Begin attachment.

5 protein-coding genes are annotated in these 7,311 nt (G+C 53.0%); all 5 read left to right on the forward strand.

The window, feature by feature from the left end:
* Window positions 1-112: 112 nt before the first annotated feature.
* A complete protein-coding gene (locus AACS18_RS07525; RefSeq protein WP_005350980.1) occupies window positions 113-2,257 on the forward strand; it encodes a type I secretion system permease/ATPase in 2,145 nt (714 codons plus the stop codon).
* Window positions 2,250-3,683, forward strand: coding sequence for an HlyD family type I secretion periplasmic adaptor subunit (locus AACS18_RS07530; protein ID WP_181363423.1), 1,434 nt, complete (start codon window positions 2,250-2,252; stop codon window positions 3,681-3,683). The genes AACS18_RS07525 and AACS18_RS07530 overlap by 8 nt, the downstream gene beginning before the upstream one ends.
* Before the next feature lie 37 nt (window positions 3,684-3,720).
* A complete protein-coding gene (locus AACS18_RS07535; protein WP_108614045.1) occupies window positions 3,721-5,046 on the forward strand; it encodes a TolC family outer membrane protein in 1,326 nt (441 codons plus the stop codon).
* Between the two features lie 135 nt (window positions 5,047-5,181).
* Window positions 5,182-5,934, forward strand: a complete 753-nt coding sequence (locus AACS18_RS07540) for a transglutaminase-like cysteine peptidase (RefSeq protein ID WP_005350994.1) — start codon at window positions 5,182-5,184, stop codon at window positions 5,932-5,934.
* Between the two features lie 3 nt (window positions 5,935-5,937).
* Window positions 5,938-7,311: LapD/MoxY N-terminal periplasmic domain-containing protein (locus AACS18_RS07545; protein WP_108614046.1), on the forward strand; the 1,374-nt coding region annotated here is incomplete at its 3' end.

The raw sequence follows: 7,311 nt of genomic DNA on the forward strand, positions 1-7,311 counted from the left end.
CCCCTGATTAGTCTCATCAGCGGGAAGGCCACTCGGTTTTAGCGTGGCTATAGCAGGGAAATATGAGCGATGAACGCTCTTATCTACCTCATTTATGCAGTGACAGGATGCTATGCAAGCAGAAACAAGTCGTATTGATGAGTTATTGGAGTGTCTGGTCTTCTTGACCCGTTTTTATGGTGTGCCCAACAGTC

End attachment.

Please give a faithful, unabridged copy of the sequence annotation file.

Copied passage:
5 protein-coding genes are annotated in these 7,311 nt (G+C 53.0%); all 5 read left to right on the forward strand.

The window, feature by feature from the left end:
* Window positions 1-112: 112 nt before the first annotated feature.
* A complete protein-coding gene (locus AACS18_RS07525; RefSeq protein WP_005350980.1) occupies window positions 113-2,257 on the forward strand; it encodes a type I secretion system permease/ATPase in 2,145 nt (714 codons plus the stop codon).
* Window positions 2,250-3,683, forward strand: coding sequence for an HlyD family type I secretion periplasmic adaptor subunit (locus AACS18_RS07530; protein ID WP_181363423.1), 1,434 nt, complete (start codon window positions 2,250-2,252; stop codon window positions 3,681-3,683). The genes AACS18_RS07525 and AACS18_RS07530 overlap by 8 nt, the downstream gene beginning before the upstream one ends.
* Before the next feature lie 37 nt (window positions 3,684-3,720).
* A complete protein-coding gene (locus AACS18_RS07535; protein WP_108614045.1) occupies window positions 3,721-5,046 on the forward strand; it encodes a TolC family outer membrane protein in 1,326 nt (441 codons plus the stop codon).
* Between the two features lie 135 nt (window positions 5,047-5,181).
* Window positions 5,182-5,934, forward strand: a complete 753-nt coding sequence (locus AACS18_RS07540) for a transglutaminase-like cysteine peptidase (RefSeq protein ID WP_005350994.1) — start codon at window positions 5,182-5,184, stop codon at window positions 5,932-5,934.
* Between the two features lie 3 nt (window positions 5,935-5,937).
* Window positions 5,938-7,311: LapD/MoxY N-terminal periplasmic domain-containing protein (locus AACS18_RS07545; protein WP_108614046.1), on the forward strand; the 1,374-nt coding region annotated here is incomplete at its 3' end.

The raw sequence follows: 7,311 nt of genomic DNA on the forward strand, positions 1-7,311 counted from the left end.
CCCCTGATTAGTCTCATCAGCGGGAAGGCCACTCGGTTTTAGCGTGGCTATAGCAGGGAAATATGAGCGATGAACGCTCTTATCTACCTCATTTATGCAGTGACAGGATGCTATGCAAGCAGAAACAAGTCGTATTGATGAGTTATTGGAGTGTCTGGTCTTCTTGACCCGTTTTTATGGTGTGCCCAACAGTC